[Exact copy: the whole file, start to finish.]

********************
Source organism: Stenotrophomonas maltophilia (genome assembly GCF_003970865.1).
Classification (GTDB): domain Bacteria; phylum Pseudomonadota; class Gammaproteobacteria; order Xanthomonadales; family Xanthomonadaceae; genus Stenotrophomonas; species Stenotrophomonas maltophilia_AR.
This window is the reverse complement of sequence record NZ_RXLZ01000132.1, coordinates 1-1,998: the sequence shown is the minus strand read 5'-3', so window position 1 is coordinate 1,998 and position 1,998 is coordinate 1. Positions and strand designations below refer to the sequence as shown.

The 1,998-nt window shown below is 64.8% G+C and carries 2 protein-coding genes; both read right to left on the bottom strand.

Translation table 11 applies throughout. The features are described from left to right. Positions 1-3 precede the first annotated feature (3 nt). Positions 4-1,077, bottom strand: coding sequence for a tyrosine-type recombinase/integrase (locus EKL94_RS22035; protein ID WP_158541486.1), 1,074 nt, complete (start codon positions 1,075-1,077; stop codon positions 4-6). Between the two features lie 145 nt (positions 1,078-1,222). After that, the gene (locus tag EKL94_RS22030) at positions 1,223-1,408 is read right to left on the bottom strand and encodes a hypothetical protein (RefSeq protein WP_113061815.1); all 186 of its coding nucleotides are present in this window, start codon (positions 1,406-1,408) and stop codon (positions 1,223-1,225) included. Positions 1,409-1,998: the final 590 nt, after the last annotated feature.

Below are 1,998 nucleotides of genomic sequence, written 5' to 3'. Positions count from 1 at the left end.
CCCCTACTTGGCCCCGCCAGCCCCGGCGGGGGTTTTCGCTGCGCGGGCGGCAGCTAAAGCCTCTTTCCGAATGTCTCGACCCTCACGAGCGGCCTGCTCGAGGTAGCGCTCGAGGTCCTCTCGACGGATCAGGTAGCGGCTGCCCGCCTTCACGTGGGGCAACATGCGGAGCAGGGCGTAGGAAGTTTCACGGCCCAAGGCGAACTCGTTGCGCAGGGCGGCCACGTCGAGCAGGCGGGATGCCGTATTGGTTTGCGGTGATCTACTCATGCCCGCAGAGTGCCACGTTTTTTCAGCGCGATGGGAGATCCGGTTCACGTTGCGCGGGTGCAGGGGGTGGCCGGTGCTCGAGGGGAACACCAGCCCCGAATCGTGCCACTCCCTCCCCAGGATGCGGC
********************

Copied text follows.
Source organism: Stenotrophomonas maltophilia (genome assembly GCF_003970865.1).
Classification (GTDB): domain Bacteria; phylum Pseudomonadota; class Gammaproteobacteria; order Xanthomonadales; family Xanthomonadaceae; genus Stenotrophomonas; species Stenotrophomonas maltophilia_AR.
This window is the reverse complement of sequence record NZ_RXLZ01000132.1, coordinates 1-1,998: the sequence shown is the minus strand read 5'-3', so window position 1 is coordinate 1,998 and position 1,998 is coordinate 1. Positions and strand designations below refer to the sequence as shown.

The 1,998-nt window shown below is 64.8% G+C and carries 2 protein-coding genes; both read right to left on the bottom strand.

Translation table 11 applies throughout. The features are described from left to right. Positions 1-3 precede the first annotated feature (3 nt). Positions 4-1,077, bottom strand: coding sequence for a tyrosine-type recombinase/integrase (locus EKL94_RS22035; protein ID WP_158541486.1), 1,074 nt, complete (start codon positions 1,075-1,077; stop codon positions 4-6). Between the two features lie 145 nt (positions 1,078-1,222). After that, the gene (locus tag EKL94_RS22030) at positions 1,223-1,408 is read right to left on the bottom strand and encodes a hypothetical protein (RefSeq protein WP_113061815.1); all 186 of its coding nucleotides are present in this window, start codon (positions 1,406-1,408) and stop codon (positions 1,223-1,225) included. Positions 1,409-1,998: the final 590 nt, after the last annotated feature.

Below are 1,998 nucleotides of genomic sequence, written 5' to 3'. Positions count from 1 at the left end.
CCCCTACTTGGCCCCGCCAGCCCCGGCGGGGGTTTTCGCTGCGCGGGCGGCAGCTAAAGCCTCTTTCCGAATGTCTCGACCCTCACGAGCGGCCTGCTCGAGGTAGCGCTCGAGGTCCTCTCGACGGATCAGGTAGCGGCTGCCCGCCTTCACGTGGGGCAACATGCGGAGCAGGGCGTAGGAAGTTTCACGGCCCAAGGCGAACTCGTTGCGCAGGGCGGCCACGTCGAGCAGGCGGGATGCCGTATTGGTTTGCGGTGATCTACTCATGCCCGCAGAGTGCCACGTTTTTTCAGCGCGATGGGAGATCCGGTTCACGTTGCGCGGGTGCAGGGGGTGGCCGGTGCTCGAGGGGAACACCAGCCCCGAATCGTGCCACTCCCTCCCCAGGATGCGGC